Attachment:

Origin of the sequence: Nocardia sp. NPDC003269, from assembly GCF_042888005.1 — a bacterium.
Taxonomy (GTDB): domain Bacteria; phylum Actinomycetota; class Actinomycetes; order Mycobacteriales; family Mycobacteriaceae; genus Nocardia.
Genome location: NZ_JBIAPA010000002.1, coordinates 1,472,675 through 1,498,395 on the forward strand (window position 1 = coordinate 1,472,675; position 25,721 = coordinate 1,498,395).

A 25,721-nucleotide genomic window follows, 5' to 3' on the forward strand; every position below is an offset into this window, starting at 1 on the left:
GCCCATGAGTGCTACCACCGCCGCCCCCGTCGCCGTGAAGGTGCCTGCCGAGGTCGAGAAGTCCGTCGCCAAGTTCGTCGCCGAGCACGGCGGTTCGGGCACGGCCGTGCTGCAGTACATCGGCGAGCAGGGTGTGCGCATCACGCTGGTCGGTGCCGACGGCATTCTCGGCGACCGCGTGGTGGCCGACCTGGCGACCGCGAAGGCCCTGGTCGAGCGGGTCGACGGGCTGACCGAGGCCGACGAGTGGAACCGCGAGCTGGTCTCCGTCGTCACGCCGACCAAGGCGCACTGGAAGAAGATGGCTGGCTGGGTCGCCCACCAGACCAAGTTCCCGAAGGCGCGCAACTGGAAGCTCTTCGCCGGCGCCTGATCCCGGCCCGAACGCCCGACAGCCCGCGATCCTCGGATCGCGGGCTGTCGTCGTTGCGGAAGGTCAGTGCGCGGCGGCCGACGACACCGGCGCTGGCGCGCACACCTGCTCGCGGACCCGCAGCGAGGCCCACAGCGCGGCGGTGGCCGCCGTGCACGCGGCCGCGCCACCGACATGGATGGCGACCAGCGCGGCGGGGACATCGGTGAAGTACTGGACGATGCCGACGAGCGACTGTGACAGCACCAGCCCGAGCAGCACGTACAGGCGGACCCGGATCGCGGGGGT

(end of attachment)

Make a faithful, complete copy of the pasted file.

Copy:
Origin of the sequence: Nocardia sp. NPDC003269, from assembly GCF_042888005.1 — a bacterium.
Taxonomy (GTDB): domain Bacteria; phylum Actinomycetota; class Actinomycetes; order Mycobacteriales; family Mycobacteriaceae; genus Nocardia.
Genome location: NZ_JBIAPA010000002.1, coordinates 1,472,675 through 1,498,395 on the forward strand (window position 1 = coordinate 1,472,675; position 25,721 = coordinate 1,498,395).

A 25,721-nucleotide genomic window follows, 5' to 3' on the forward strand; every position below is an offset into this window, starting at 1 on the left:
GCCCATGAGTGCTACCACCGCCGCCCCCGTCGCCGTGAAGGTGCCTGCCGAGGTCGAGAAGTCCGTCGCCAAGTTCGTCGCCGAGCACGGCGGTTCGGGCACGGCCGTGCTGCAGTACATCGGCGAGCAGGGTGTGCGCATCACGCTGGTCGGTGCCGACGGCATTCTCGGCGACCGCGTGGTGGCCGACCTGGCGACCGCGAAGGCCCTGGTCGAGCGGGTCGACGGGCTGACCGAGGCCGACGAGTGGAACCGCGAGCTGGTCTCCGTCGTCACGCCGACCAAGGCGCACTGGAAGAAGATGGCTGGCTGGGTCGCCCACCAGACCAAGTTCCCGAAGGCGCGCAACTGGAAGCTCTTCGCCGGCGCCTGATCCCGGCCCGAACGCCCGACAGCCCGCGATCCTCGGATCGCGGGCTGTCGTCGTTGCGGAAGGTCAGTGCGCGGCGGCCGACGACACCGGCGCTGGCGCGCACACCTGCTCGCGGACCCGCAGCGAGGCCCACAGCGCGGCGGTGGCCGCCGTGCACGCGGCCGCGCCACCGACATGGATGGCGACCAGCGCGGCGGGGACATCGGTGAAGTACTGGACGATGCCGACGAGCGACTGTGACAGCACCAGCCCGAGCAGCACGTACAGGCGGACCCGGATCGCGGGGGT